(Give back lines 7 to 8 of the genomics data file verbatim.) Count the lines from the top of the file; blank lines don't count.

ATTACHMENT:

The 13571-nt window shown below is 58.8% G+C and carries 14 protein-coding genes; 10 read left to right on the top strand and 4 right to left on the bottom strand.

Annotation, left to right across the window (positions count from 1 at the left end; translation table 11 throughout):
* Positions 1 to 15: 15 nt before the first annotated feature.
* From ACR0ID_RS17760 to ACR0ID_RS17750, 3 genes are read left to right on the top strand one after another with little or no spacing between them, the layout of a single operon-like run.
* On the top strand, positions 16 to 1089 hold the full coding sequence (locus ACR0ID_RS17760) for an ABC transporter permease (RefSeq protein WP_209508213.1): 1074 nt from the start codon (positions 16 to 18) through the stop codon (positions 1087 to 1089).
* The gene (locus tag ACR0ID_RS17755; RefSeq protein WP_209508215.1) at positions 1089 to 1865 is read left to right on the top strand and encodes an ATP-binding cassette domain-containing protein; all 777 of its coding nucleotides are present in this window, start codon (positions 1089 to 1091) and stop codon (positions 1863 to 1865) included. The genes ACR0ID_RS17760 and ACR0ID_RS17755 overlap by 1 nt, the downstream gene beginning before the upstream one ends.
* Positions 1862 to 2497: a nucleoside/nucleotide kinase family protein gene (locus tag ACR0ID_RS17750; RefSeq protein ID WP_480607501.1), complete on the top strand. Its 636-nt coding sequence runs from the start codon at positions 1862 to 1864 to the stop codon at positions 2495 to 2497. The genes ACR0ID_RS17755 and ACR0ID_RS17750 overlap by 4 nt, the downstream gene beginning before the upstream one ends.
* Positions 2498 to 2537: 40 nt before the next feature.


* Positions 1862 to 2497: a nucleoside/nucleotide kinase family protein gene (locus tag ACR0ID_RS17750; RefSeq protein ID WP_480607501.1), complete on the top strand. Its 636-nt coding sequence runs from the start codon at positions 1862 to 1864 to the stop codon at positions 2495 to 2497. The genes ACR0ID_RS17755 and ACR0ID_RS17750 overlap by 4 nt, the downstream gene beginning before the upstream one ends.
* Positions 2498 to 2537: 40 nt before the next feature.